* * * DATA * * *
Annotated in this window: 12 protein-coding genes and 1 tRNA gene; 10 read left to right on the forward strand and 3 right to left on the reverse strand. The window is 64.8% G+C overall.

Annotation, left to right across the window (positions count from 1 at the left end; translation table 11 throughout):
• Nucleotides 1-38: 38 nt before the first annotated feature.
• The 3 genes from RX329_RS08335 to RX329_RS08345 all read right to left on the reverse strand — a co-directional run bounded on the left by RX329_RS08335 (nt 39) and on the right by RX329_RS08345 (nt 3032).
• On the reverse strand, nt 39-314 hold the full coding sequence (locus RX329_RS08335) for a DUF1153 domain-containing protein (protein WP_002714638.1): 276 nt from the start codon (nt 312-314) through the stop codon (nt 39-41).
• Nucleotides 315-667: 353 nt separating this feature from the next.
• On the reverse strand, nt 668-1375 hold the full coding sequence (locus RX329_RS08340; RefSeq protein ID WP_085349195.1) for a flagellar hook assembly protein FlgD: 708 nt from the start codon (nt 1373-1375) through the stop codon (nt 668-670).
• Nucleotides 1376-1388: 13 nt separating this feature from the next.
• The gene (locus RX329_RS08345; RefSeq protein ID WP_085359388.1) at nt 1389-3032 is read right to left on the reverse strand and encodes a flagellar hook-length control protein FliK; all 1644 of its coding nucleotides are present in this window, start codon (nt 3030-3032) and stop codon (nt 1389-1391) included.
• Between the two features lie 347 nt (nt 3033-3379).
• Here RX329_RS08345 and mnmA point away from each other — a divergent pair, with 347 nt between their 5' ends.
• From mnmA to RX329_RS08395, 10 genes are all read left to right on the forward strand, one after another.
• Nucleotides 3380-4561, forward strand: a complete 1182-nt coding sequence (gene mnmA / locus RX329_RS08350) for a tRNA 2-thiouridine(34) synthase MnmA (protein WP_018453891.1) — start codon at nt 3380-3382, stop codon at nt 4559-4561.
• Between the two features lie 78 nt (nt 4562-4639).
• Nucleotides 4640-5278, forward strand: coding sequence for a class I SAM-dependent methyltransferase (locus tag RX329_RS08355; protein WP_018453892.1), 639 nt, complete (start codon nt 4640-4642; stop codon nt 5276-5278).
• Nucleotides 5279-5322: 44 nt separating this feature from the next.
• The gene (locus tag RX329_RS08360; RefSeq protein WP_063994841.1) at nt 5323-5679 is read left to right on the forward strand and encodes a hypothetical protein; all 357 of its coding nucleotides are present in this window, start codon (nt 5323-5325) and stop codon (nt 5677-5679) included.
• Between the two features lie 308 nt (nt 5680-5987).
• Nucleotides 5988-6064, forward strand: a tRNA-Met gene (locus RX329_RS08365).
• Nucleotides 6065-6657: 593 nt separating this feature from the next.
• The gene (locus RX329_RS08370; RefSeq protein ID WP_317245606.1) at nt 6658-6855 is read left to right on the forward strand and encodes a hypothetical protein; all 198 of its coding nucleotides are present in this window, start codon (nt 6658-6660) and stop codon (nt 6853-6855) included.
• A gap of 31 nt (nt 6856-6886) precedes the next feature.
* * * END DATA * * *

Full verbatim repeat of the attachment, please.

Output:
Annotated in this window: 12 protein-coding genes and 1 tRNA gene; 10 read left to right on the forward strand and 3 right to left on the reverse strand. The window is 64.8% G+C overall.

Annotation, left to right across the window (positions count from 1 at the left end; translation table 11 throughout):
• Nucleotides 1-38: 38 nt before the first annotated feature.
• The 3 genes from RX329_RS08335 to RX329_RS08345 all read right to left on the reverse strand — a co-directional run bounded on the left by RX329_RS08335 (nt 39) and on the right by RX329_RS08345 (nt 3032).
• On the reverse strand, nt 39-314 hold the full coding sequence (locus RX329_RS08335) for a DUF1153 domain-containing protein (protein WP_002714638.1): 276 nt from the start codon (nt 312-314) through the stop codon (nt 39-41).
• Nucleotides 315-667: 353 nt separating this feature from the next.
• On the reverse strand, nt 668-1375 hold the full coding sequence (locus RX329_RS08340; RefSeq protein ID WP_085349195.1) for a flagellar hook assembly protein FlgD: 708 nt from the start codon (nt 1373-1375) through the stop codon (nt 668-670).
• Nucleotides 1376-1388: 13 nt separating this feature from the next.
• The gene (locus RX329_RS08345; RefSeq protein ID WP_085359388.1) at nt 1389-3032 is read right to left on the reverse strand and encodes a flagellar hook-length control protein FliK; all 1644 of its coding nucleotides are present in this window, start codon (nt 3030-3032) and stop codon (nt 1389-1391) included.
• Between the two features lie 347 nt (nt 3033-3379).
• Here RX329_RS08345 and mnmA point away from each other — a divergent pair, with 347 nt between their 5' ends.
• From mnmA to RX329_RS08395, 10 genes are all read left to right on the forward strand, one after another.
• Nucleotides 3380-4561, forward strand: a complete 1182-nt coding sequence (gene mnmA / locus RX329_RS08350) for a tRNA 2-thiouridine(34) synthase MnmA (protein WP_018453891.1) — start codon at nt 3380-3382, stop codon at nt 4559-4561.
• Between the two features lie 78 nt (nt 4562-4639).
• Nucleotides 4640-5278, forward strand: coding sequence for a class I SAM-dependent methyltransferase (locus tag RX329_RS08355; protein WP_018453892.1), 639 nt, complete (start codon nt 4640-4642; stop codon nt 5276-5278).
• Nucleotides 5279-5322: 44 nt separating this feature from the next.
• The gene (locus tag RX329_RS08360; RefSeq protein WP_063994841.1) at nt 5323-5679 is read left to right on the forward strand and encodes a hypothetical protein; all 357 of its coding nucleotides are present in this window, start codon (nt 5323-5325) and stop codon (nt 5677-5679) included.
• Between the two features lie 308 nt (nt 5680-5987).
• Nucleotides 5988-6064, forward strand: a tRNA-Met gene (locus RX329_RS08365).
• Nucleotides 6065-6657: 593 nt separating this feature from the next.
• The gene (locus RX329_RS08370; RefSeq protein ID WP_317245606.1) at nt 6658-6855 is read left to right on the forward strand and encodes a hypothetical protein; all 198 of its coding nucleotides are present in this window, start codon (nt 6658-6660) and stop codon (nt 6853-6855) included.
• A gap of 31 nt (nt 6856-6886) precedes the next feature.